Gimenez apologized for the need to raise fees, saying his administration moved quickly once the long-term problems were discovered. His Public Works department said a $2 million deficit needs to be closed in 2016 to make up for past under-billing. 

"I really do apologize to all impacted residents," Gimenez said. "This is a problem we uncovered recently."

Convicted killer asks Supreme Court to delay execution again

The lawyers for an Orlando man whose execution was delayed by the Florida Supreme Court are asking the justices to intervene yet again.

In a response to Attorney General Pam Bondi's request that the execution of Jerry Correll -- a convicted killer of four -- move forward as planned, the condemned man's lawyers requested that the Court protect him until the U.S. Supreme Court rules on a death penalty case it will hear in its upcoming term.

The Florida Court stayed Correll's execution in February after the federal justices accepted a case questioning the constitutionality of one of the three drugs used for lethal injections in Florida and three other states: Oklahoma, Arizona and Ohio. After a ruling Monday that the drug does not constitute "cruel and unusual punishment," Bondi asked for permission to move forward with the execution.

But another death penalty case is pending before the U.S. Supreme Court, which calls into question the processes used to sentence Florida criminals to death.

If this Court vacates the stay of execution that is in place, Correll may be executed and later found to have been sentenced under an unconstitutional death penalty sentencing scheme," the attorneys wrote. "He will suffer great harm, and that harm will be irreversible."

The Florida Supreme Court has yet to make a decision on the stay.

Correll was sentenced to death in 1986 for the stabbing deaths of his ex-wife, their daughter and her mother and sister. Gov. Rick Scott signed a warrant for his death in January.

Jeb Bush's income rose to $7.4 million in 2013

via @adamsmithtimes @learyreports

The Bush family mantra has been consistent for generations: First make a lot of money, and then focus on public service.

Jeb Bush followed that path before running for governor of Florida in the 1990s, and 33 years of newly released tax returns show how the Republican embraced that strategy with zeal before launching his presidential campaign this year.

Bush's income jumped from $261,000 in 2006, his final year as governor, to more than $2.2 million in 2007. Then, from 2010 through 2013, tax returns released Tuesday show his annual income exploded from $3.2 million to nearly $7.4 million. (He got an extension until Oct. 15 to file his 2014 return.)

The vast majority of income came from consulting and speaking fees, where Bush earned between $40,000 and $75,000 apiece for dozens of appearances before business and trade groups, colleges, and organizations ranging from The Salvation Army to a South Korean defense contractor.

More here.

Judge delays implementation of 24-hour waiting period for abortions

A Leon County judge has issued an injunction to stop the implementation of a mandatory, 24-hour waiting period before a woman can get an abortion.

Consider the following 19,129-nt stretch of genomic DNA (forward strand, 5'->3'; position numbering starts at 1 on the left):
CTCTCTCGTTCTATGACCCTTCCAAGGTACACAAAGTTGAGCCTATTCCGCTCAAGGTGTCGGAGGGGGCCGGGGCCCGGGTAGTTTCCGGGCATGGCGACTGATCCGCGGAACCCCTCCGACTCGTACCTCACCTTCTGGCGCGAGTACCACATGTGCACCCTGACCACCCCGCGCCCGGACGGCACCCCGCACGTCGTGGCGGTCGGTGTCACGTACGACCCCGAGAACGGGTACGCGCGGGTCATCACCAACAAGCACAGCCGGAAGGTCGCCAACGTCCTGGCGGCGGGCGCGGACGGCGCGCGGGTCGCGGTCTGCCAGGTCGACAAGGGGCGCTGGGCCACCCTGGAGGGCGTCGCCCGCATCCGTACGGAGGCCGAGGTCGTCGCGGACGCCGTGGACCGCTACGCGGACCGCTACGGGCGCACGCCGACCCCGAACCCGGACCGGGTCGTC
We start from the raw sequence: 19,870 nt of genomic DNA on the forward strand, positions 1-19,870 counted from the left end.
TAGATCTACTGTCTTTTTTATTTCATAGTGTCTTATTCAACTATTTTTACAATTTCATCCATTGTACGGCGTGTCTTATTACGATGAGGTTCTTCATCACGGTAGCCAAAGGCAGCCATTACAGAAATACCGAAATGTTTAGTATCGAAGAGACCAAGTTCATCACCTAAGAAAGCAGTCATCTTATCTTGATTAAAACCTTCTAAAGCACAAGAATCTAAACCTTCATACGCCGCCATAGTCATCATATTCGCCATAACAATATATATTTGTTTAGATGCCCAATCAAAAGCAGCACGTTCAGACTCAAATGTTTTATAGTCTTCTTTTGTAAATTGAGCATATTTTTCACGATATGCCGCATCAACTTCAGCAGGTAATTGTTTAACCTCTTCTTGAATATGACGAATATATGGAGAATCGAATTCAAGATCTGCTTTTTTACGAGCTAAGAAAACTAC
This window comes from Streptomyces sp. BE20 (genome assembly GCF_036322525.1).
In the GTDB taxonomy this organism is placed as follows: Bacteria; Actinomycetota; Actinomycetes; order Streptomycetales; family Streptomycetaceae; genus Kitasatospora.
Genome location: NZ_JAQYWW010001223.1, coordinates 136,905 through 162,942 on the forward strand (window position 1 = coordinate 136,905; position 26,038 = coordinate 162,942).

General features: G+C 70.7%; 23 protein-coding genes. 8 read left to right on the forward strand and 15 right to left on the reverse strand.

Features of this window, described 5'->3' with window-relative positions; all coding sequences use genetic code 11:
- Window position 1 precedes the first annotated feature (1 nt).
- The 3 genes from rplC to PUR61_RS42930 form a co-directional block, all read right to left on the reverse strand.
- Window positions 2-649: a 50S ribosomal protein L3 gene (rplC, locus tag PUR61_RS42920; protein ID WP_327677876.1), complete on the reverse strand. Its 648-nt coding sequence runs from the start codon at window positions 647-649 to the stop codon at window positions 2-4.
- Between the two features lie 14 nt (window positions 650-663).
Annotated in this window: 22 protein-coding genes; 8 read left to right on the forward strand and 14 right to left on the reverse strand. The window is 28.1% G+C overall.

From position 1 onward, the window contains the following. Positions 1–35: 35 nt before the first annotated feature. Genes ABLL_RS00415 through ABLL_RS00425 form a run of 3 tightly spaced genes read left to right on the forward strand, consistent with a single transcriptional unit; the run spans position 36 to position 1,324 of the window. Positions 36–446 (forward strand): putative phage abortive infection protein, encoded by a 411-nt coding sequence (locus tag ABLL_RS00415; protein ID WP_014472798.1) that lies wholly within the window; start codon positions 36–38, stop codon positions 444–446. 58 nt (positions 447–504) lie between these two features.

The law, passed by the Legislature and signed by Gov. Rick Scott, was supposed to go into effect on Wednesday.

The injunction by Chief Judge Charles Francis of Florida's 2nd Circuit means the law won't be enforced while a lawsuit brought by the American Civil Liberties Union on behalf of a Gainesville abortion clinic works its way through the courts.

The lawsuit claims that the law is unconstitutional under Florida's strict privacy standards. An injunction has no bearing on the final outcome of the suit.

"We are pleased that no Florida woman is going to be subject to these dangerous and unconstitutional delays before getting the medical care they need as we complete the legal challenge to this destructive law," ACLU of Florida Legal Director Nancy Abudu said in a statement released Tuesday afternoon.

But it's worth noting that it's likely Francis's decision will be appealed by the state, which fought the injunction. ACLU lawyer Renee Paradis said last week that she expects the Florida Supreme Court to be considering the issue in the coming weeks.

The injunction can be downloaded here.

Carlos Lopez-Cantera says he met with Chip LaMarca to discuss state business -- not Senate race

Lt. Gov. Carlos Lopez-Cantera’s official schedule showed he was meeting with Broward County Commissioner Chip LaMarca today, fueling speculation that they must be huddling about the Senate race.

As the only Republican on the County Commission and a former chair of the Broward GOP, LaMarca would be one of the few elected officials in the county to help Lopez-Cantera campaign in the left-leaning county. He is expected to announce his Senate race July 15th.

Their meeting prompted the Florida Democratic Party to continue to raise questions about whether Lopez-Cantera is campaigning on the state dime.

But both Lopez-Cantera and LaMarca told the Herald after the meeting that they didn't discuss the Senate race.

LaMarca told the Herald via text that they discussed new companies moving to Broward and “we talked about national politics and the presidential” race.

Continue reading "Carlos Lopez-Cantera says he met with Chip LaMarca to discuss state business -- not Senate race" »

Fort Lauderdale Mayor Jack Seiler explains why he signed same-sex marriage proclamation

Fort Lauderdale Mayor Jack Seiler, who voted against a same-sex resolution last year, signed a proclamation Friday celebrating the nationwide legalization of same-sex marriage by the U.S. Supreme Court.

Seiler has tried to stay on the sidelines of the same-sex marriage debate.

A married Catholic who has four children, Seiler told the Miami Herald in 2013 that he had no position on the issue of same-sex marriage but supported civil unions and domestic partner benefits for city employees. In June 2014, Seiler voted against a city resolution in support of same sex marriage. The former state representative and Wilton Manors mayor has been mentioned as a potential future statewide candidate but his position on same-sex marriage could put him at odds with other Democrats.

The proclamation, which says it's in recognition of the "Marriage Equality Landmark Decision," was read in part at a rally Friday at the Fort Lauderdale federal courthouse by City Commissioner Dean Trantalis, the city’s first openly gay commissioner. The proclamation states that Fort Lauderdale has the highest concentration of same-sex households in the nation, according to the 2012 Census.

Continue reading "Fort Lauderdale Mayor Jack Seiler explains why he signed same-sex marriage proclamation" »